A meta-analysis of five randomised placebo-controlled trials involving 282 subjects found no significant benefits of cinnamon supplement on glycated haemoglobin (A1C), fasting blood glucose (FBG), or other lipid parameters. And even when the researchers, from the University of Connecticut and Hartford Hospital, looked at various sub-groups, no apparent benefits were observed. "Cinnamon does not appear to improve A1C, FBG, or lipid parameters in patients with type 1 or type 2 diabetes," wrote lead author William Baker in the journal Diabetes Care. An estimated 19 million people are affected by diabetes in the EU 25, equal to four per cent of the total population. This figure is projected to increase to 26 million by 2030. In the US, there are over 20 million people with diabetes, equal to seven per cent of the population. The total costs are thought to be as much as $132 billion, with $92 billion being direct costs from medication, according to 2002 American Diabetes Association figures. The new meta-analysis challenges other studies that reported potential benefits of the spice. A previous study by the U.S. Department of Agriculture reported in 2003 (Diabetes Care, Vol. 26, pp. 3215-3218) that just 1g of the spice per day reduced blood glucose levels, as well as triglycerides, LDL cholesterol, and total cholesterol in a small group of people with type 2 diabetes. A placebo-controlled, double-blind study published in 2006 (Journal of the American College of Nutrition, Vol. 25, pp. 144-150) reported that cinnamon and a cinnamon extract (Cinnulin PF) could reduce blood pressure in spontaneously hypertensive rats (SHR). Furthermore, a study published in the American Journal of Clinical Nutrition (June 2007, Vol. 85, pp. 1552-1556) reported that cinnamon could lead to slower emptying of the stomach and reduce the rise in blood sugar after eating. However, there have been toxicity concerns over consistent consumption or high doses of whole cinnamon or fat-soluble extracts. Indeed, two federal institutes in Germany recently called for cinnamon dietary supplements carrying health claims to reduce blood sugar and help control type-2 diabetes should be classed as 'medicinal products', and regulated as such. The joint announcement from the Federal Institute for Medicinal Products and MedicalDevices (BfArM) and the Federal Institute for Risk Assessment (BfR) states their opinion that products marketed with a diabetes health claim should be classified as medicinal products and required to seek marketing authorisation. The concerns came about from differing coumarin levels in some products, said to cause liver damage and inflammation when higher doses are taken over a longer period by sensitive individuals. Source: Diabetes Care January 2008, Volume 31, Pages 41-43, doi: 10.2337/dc07-1711 "Effect of Cinnamon on Glucose Control and Lipid Parameters" Authors: W.L. Baker, G. Gutierrez-Williams, C.M. White, J. Kluger, C.I. Coleman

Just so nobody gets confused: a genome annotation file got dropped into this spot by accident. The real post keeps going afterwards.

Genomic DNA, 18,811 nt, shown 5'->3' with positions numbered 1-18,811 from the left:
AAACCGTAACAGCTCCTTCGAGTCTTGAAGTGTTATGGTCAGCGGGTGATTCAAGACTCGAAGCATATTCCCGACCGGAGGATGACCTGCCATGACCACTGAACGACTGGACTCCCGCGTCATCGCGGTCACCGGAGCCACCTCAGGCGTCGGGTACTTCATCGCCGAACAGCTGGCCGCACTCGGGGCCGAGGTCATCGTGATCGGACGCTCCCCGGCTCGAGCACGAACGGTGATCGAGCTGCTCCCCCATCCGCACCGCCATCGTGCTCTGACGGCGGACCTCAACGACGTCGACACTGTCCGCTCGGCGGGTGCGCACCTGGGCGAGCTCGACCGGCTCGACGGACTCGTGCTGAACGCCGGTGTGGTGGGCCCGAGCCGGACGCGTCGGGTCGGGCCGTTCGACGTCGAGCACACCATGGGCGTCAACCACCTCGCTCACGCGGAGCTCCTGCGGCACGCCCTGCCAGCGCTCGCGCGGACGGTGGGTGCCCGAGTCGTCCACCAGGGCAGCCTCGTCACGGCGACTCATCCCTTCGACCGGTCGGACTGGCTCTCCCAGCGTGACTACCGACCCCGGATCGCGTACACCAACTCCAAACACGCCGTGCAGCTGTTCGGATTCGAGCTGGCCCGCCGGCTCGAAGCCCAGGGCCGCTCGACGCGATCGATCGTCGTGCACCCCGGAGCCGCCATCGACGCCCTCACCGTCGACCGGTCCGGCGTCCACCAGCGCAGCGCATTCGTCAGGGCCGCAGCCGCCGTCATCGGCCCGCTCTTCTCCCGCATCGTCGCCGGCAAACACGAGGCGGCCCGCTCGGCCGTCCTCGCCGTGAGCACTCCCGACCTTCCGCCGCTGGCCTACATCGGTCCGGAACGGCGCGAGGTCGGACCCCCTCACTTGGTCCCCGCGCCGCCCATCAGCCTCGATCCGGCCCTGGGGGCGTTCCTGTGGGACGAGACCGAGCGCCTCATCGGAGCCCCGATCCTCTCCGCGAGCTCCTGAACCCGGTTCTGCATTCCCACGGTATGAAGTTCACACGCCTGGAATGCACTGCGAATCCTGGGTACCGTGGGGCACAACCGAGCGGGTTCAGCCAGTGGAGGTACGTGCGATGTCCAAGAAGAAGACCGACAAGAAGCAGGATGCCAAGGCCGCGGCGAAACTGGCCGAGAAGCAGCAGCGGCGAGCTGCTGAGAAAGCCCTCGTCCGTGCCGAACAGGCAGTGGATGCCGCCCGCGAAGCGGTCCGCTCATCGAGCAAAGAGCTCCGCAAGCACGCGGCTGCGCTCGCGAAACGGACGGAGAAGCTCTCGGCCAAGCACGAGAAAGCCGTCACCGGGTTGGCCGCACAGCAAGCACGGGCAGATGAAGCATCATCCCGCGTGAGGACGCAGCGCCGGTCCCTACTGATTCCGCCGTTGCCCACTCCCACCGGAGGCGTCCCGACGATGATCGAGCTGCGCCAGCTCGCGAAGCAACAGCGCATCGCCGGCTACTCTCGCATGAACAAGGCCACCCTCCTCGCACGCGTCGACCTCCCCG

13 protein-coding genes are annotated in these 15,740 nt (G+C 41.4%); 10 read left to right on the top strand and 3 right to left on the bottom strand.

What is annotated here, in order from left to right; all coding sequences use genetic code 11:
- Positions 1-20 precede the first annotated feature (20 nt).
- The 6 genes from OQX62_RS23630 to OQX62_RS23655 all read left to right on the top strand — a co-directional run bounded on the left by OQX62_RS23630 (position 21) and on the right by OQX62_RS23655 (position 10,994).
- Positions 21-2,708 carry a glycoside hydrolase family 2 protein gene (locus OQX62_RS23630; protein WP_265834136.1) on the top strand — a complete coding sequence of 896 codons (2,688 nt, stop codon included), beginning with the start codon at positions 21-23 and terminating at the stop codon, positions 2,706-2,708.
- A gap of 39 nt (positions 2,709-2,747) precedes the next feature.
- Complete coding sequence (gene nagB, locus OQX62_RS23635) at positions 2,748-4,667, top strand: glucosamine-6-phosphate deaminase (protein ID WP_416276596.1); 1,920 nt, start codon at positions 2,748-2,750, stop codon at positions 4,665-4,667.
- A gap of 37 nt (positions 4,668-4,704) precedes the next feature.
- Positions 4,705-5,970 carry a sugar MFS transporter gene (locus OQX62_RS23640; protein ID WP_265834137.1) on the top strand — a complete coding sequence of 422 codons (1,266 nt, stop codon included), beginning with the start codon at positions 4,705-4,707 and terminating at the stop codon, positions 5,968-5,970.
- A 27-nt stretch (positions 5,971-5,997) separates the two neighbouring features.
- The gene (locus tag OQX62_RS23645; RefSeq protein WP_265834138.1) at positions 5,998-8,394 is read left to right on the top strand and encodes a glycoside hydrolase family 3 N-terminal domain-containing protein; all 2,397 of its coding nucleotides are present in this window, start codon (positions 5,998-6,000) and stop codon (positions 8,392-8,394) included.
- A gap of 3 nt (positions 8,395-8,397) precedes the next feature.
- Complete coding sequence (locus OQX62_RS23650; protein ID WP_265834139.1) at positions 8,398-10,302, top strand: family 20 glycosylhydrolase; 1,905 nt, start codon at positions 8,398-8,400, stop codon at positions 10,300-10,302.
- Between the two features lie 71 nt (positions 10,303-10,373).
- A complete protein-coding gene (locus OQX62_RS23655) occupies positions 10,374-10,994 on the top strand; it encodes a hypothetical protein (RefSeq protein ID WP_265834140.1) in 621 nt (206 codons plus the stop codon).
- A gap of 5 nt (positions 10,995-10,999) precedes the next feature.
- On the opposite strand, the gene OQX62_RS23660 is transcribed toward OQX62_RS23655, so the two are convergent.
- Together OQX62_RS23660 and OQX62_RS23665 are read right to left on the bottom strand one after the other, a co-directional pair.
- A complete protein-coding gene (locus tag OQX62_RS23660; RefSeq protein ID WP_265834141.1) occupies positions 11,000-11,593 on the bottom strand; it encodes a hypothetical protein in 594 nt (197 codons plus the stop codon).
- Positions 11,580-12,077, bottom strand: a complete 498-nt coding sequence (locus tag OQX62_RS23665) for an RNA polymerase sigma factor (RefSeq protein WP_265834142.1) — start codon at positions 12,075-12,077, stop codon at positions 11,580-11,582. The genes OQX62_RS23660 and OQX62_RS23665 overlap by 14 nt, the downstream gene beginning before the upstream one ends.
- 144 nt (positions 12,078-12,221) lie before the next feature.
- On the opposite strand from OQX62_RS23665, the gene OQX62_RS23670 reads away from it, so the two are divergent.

Despite numerous studies championing the role of cinnamon for diabetes management, a new meta-analysis has raised questions as to the potential benefits of the supplements.